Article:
February 28, 2019

9:00 am to 11:00 am

The Community Foundation

3409 Moore St.

Richmond, VA 23230

Free – Registration Required

What is nonprofit advocacy? Whether you know the answer, think you know, or have no idea – this free panel session is for you! From educating the public to lobbying on Capitol Hill, advocacy plays a vital role in the nonprofit sector.

Come learn more about this topic and related legal, social, and practical guidelines and impact as we “kick off” our advocacy convening and learning for the year.

Panelists:

Facilitator: Claire Gastanaga, Executive Director, ACLU Virginia

Read more →

 

Nonprofit Advocacy Spotlight: Emily Griffey, Voices for Virginia’s Children

Emily Griffey is the Policy Director at Voices for Virginia’s Children. Founded in 1994, Voices for Virginia’s Children is the commonwealth’s only independent, multi-issue child policy and advocacy organization.

They are home to the KIDS COUNT data center for Virginia, which includes more than 200 state- and locality-level indicators on child well-being over time.  Using this data and independent policy research, they determine unmet needs and threats to child well-being, recommend sound policy solutions, provide objective input to policymakers, and educate and mobilize leaders and concerned citizens to support policy initiatives.

Emily leads the policy team to develop a nonpartisan and cross-cutting state-level policy agenda for children’s issues. She advocates with the Virginia General Assembly for the most vulnerable children— those experiencing economic hardship, children in foster care, children with mental health challenges and babies and preschool-aged children.

Emily says that she, “loves getting program staff involved in shaping their policy agenda and advocating for the implementation,” because, “hearing from the professionals applying policy changes helps create better policy solutions. Often these professionals can share the stories of the children they have served to help put a face on the impact of policy.”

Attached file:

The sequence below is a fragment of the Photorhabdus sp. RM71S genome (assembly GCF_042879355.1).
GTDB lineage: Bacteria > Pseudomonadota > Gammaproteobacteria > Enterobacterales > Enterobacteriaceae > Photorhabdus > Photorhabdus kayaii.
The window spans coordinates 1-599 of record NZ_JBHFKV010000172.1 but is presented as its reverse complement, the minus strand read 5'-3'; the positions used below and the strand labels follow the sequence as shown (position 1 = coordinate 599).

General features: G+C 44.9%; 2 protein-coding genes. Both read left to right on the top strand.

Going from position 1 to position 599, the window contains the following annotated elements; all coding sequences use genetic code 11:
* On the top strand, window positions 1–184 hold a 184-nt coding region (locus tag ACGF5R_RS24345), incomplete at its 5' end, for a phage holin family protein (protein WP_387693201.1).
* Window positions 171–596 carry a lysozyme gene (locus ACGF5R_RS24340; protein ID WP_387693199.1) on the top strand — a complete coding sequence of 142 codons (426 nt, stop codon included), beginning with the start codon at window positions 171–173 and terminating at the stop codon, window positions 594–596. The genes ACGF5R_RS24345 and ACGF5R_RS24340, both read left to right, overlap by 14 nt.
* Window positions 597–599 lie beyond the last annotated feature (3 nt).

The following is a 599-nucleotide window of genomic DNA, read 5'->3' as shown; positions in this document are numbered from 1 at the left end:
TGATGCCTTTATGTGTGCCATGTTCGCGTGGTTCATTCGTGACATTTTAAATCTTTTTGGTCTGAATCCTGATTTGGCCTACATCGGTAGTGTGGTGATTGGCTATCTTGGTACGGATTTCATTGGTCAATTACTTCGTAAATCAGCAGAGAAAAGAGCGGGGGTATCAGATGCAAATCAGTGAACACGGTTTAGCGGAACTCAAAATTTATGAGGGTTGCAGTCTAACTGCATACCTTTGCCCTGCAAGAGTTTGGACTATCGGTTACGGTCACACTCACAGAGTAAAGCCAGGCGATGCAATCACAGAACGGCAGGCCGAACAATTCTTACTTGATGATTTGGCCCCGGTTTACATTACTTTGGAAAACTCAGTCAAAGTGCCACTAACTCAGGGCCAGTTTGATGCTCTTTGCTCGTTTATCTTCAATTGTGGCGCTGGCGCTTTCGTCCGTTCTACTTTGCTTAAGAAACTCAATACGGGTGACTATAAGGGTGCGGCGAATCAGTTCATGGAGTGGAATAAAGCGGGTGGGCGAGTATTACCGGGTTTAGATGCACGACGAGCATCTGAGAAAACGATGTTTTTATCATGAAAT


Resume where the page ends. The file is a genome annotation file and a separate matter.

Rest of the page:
Nonprofit advocacy work can be very rewarding, according to Emily.  “Children can’t vote and often don’t even get asked to weigh in on policy changes– that’s why they need others to speak up on their behalf. Knowing that you have advocated to help marginalized children have more opportunities feels great at the end of the day.”

 

Read more about local nonprofit advocate Ross Catrow, Executive Director of RVA Rapid Transit.

Want to learn more about Emily’s work and how local nonprofits can get involved in advocacy?  Join us the Community Foundation at our “Kickoff Panel Session”, where Emily will be one of several panelists that will share more about this important topic:

 

What is Advocacy? Learning Session and Panel
February 28, 2019
9:00 am to 11:00 am
The Community Foundation
3409 Moore St.
Richmond, VA 23230
Free – Registration Required

What is nonprofit advocacy? Whether you know the answer, think you know, or have no idea – this free panel session is for you! From educating the public to lobbying on Capitol Hill, advocacy plays a vital role in the nonprofit sector.

Come learn more about this topic and related legal, social, and practical guidelines and impact as we “kick off” our advocacy convening and learning for the year.

Panelists:

Facilitator: Claire Gastanaga, Executive Director, ACLU Virginia

Read more →